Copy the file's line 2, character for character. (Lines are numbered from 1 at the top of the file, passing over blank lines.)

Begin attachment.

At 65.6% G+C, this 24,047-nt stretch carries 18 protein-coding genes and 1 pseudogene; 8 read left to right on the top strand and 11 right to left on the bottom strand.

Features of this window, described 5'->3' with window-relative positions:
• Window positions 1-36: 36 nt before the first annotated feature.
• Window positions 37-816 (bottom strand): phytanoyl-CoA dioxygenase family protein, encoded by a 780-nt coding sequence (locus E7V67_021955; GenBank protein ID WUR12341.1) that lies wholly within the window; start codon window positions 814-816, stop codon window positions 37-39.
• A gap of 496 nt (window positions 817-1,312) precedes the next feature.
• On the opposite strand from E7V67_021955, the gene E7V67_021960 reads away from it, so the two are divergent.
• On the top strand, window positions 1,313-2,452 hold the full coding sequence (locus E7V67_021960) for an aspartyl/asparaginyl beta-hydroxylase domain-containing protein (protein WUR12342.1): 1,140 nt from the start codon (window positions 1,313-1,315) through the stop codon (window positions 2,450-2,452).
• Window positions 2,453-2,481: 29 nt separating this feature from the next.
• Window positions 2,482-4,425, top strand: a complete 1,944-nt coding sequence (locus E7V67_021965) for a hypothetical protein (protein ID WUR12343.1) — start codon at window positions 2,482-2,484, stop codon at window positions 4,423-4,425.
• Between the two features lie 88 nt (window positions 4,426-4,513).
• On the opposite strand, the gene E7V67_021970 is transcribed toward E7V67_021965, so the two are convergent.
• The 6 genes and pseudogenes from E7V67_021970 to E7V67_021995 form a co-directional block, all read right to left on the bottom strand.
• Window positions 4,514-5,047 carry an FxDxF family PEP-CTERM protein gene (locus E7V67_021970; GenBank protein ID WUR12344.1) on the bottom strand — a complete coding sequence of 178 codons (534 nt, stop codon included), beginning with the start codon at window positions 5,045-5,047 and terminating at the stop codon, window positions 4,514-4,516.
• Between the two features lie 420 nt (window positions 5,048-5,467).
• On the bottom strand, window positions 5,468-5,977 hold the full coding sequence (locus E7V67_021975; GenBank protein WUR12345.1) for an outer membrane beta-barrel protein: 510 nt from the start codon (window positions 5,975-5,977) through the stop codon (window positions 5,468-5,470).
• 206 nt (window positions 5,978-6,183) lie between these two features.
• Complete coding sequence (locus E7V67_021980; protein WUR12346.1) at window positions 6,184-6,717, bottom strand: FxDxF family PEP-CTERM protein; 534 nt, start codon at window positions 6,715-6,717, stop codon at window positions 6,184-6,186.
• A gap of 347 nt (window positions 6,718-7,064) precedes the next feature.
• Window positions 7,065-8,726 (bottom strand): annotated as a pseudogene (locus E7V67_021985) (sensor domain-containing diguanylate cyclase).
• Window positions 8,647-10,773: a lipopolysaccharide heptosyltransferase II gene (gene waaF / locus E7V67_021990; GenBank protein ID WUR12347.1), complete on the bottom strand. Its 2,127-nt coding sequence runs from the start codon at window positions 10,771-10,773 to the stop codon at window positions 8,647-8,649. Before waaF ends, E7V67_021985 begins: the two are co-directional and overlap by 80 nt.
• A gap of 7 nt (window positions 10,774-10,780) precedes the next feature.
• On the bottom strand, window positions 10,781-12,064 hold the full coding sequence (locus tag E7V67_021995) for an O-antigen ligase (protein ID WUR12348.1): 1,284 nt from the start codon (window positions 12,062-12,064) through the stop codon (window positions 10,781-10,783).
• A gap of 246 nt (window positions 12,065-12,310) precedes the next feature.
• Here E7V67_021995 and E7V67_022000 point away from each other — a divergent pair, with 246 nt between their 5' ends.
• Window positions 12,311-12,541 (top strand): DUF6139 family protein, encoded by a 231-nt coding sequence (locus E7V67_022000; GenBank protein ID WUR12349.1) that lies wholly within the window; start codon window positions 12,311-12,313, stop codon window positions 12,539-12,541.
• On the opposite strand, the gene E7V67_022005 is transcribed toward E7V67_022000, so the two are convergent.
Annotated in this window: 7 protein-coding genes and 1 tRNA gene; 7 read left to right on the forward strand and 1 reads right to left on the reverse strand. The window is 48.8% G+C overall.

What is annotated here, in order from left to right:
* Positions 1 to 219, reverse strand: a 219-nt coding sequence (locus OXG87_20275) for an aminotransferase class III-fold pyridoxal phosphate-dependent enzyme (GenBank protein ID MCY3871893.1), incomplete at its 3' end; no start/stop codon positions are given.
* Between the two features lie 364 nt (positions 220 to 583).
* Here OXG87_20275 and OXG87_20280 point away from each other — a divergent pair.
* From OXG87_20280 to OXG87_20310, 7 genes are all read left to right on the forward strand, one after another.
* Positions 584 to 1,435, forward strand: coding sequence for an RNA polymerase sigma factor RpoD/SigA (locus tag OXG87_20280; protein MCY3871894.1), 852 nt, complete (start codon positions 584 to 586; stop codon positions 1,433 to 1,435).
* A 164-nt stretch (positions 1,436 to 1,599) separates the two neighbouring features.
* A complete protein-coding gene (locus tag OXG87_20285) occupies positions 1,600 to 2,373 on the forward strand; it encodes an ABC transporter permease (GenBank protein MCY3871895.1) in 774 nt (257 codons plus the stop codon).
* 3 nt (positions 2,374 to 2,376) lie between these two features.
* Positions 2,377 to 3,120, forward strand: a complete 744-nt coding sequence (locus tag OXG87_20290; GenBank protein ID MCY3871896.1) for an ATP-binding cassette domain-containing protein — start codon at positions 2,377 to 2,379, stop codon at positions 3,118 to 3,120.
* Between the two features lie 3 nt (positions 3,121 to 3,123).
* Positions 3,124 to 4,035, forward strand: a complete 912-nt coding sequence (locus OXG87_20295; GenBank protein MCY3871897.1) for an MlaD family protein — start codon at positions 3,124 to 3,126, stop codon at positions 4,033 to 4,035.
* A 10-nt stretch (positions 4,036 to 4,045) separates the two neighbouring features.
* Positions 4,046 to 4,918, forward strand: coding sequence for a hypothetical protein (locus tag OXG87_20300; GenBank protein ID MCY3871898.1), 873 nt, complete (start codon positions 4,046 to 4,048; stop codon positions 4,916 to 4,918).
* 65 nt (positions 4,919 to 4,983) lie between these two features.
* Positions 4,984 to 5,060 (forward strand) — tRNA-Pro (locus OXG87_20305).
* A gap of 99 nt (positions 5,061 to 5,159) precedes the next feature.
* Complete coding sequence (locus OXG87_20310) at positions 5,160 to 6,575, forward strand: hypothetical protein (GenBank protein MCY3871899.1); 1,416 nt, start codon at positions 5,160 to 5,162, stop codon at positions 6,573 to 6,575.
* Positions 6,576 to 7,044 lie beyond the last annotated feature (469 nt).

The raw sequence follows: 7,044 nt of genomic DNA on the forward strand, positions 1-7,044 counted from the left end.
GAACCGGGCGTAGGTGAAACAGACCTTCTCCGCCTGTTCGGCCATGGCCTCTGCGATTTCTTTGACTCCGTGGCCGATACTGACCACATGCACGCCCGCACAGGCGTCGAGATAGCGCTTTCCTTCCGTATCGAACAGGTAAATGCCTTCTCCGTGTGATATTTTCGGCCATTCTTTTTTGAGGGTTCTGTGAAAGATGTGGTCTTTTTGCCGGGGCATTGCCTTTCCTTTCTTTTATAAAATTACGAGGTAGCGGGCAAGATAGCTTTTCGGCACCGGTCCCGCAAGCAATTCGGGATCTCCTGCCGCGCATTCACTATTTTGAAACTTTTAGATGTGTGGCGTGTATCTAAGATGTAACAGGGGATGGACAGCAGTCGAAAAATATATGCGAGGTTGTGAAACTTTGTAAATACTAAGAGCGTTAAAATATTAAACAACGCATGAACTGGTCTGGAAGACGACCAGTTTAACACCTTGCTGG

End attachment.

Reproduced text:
Features of this window, described 5'->3' with window-relative positions: